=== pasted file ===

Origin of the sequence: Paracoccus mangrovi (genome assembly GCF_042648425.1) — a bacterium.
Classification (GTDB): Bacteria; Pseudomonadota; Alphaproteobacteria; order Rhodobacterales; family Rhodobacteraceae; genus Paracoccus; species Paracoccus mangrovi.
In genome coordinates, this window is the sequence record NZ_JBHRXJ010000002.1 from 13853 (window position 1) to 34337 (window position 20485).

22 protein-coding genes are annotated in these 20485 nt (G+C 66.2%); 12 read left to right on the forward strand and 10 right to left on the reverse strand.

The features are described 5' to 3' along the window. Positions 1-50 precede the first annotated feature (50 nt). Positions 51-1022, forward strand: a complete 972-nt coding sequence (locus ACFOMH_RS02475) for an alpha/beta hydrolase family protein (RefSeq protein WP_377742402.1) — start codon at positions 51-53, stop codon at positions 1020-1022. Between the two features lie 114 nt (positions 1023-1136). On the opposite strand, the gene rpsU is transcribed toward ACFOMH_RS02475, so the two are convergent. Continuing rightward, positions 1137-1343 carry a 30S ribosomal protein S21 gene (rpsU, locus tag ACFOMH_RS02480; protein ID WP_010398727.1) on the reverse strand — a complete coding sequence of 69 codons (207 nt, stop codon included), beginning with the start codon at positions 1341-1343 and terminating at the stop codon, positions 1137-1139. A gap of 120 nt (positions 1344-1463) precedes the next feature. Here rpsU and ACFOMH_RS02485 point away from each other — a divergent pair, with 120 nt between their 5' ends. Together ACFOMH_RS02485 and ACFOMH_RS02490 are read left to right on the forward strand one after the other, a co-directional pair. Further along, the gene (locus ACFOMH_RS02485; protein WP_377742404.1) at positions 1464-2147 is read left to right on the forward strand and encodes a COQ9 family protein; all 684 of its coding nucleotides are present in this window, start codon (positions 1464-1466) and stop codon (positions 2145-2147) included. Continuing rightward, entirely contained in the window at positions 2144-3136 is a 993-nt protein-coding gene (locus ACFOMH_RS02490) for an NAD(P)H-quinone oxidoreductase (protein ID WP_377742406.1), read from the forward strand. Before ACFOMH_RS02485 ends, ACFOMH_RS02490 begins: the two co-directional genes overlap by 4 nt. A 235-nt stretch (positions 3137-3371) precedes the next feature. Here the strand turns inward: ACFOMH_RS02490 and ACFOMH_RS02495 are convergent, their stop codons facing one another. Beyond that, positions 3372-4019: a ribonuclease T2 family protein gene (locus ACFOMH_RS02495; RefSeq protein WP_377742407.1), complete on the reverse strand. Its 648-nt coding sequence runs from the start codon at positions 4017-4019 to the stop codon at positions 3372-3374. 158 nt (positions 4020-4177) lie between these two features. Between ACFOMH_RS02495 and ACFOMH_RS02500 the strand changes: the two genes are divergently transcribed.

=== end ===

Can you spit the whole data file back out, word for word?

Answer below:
Origin of the sequence: Paracoccus mangrovi (genome assembly GCF_042648425.1) — a bacterium.
Classification (GTDB): Bacteria; Pseudomonadota; Alphaproteobacteria; order Rhodobacterales; family Rhodobacteraceae; genus Paracoccus; species Paracoccus mangrovi.
In genome coordinates, this window is the sequence record NZ_JBHRXJ010000002.1 from 13853 (window position 1) to 34337 (window position 20485).

22 protein-coding genes are annotated in these 20485 nt (G+C 66.2%); 12 read left to right on the forward strand and 10 right to left on the reverse strand.

The features are described 5' to 3' along the window. Positions 1-50 precede the first annotated feature (50 nt). Positions 51-1022, forward strand: a complete 972-nt coding sequence (locus ACFOMH_RS02475) for an alpha/beta hydrolase family protein (RefSeq protein WP_377742402.1) — start codon at positions 51-53, stop codon at positions 1020-1022. Between the two features lie 114 nt (positions 1023-1136). On the opposite strand, the gene rpsU is transcribed toward ACFOMH_RS02475, so the two are convergent. Continuing rightward, positions 1137-1343 carry a 30S ribosomal protein S21 gene (rpsU, locus tag ACFOMH_RS02480; protein ID WP_010398727.1) on the reverse strand — a complete coding sequence of 69 codons (207 nt, stop codon included), beginning with the start codon at positions 1341-1343 and terminating at the stop codon, positions 1137-1139. A gap of 120 nt (positions 1344-1463) precedes the next feature. Here rpsU and ACFOMH_RS02485 point away from each other — a divergent pair, with 120 nt between their 5' ends. Together ACFOMH_RS02485 and ACFOMH_RS02490 are read left to right on the forward strand one after the other, a co-directional pair. Further along, the gene (locus ACFOMH_RS02485; protein WP_377742404.1) at positions 1464-2147 is read left to right on the forward strand and encodes a COQ9 family protein; all 684 of its coding nucleotides are present in this window, start codon (positions 1464-1466) and stop codon (positions 2145-2147) included. Continuing rightward, entirely contained in the window at positions 2144-3136 is a 993-nt protein-coding gene (locus ACFOMH_RS02490) for an NAD(P)H-quinone oxidoreductase (protein ID WP_377742406.1), read from the forward strand. Before ACFOMH_RS02485 ends, ACFOMH_RS02490 begins: the two co-directional genes overlap by 4 nt. A 235-nt stretch (positions 3137-3371) precedes the next feature. Here the strand turns inward: ACFOMH_RS02490 and ACFOMH_RS02495 are convergent, their stop codons facing one another. Beyond that, positions 3372-4019: a ribonuclease T2 family protein gene (locus ACFOMH_RS02495; RefSeq protein WP_377742407.1), complete on the reverse strand. Its 648-nt coding sequence runs from the start codon at positions 4017-4019 to the stop codon at positions 3372-3374. 158 nt (positions 4020-4177) lie between these two features. Between ACFOMH_RS02495 and ACFOMH_RS02500 the strand changes: the two genes are divergently transcribed.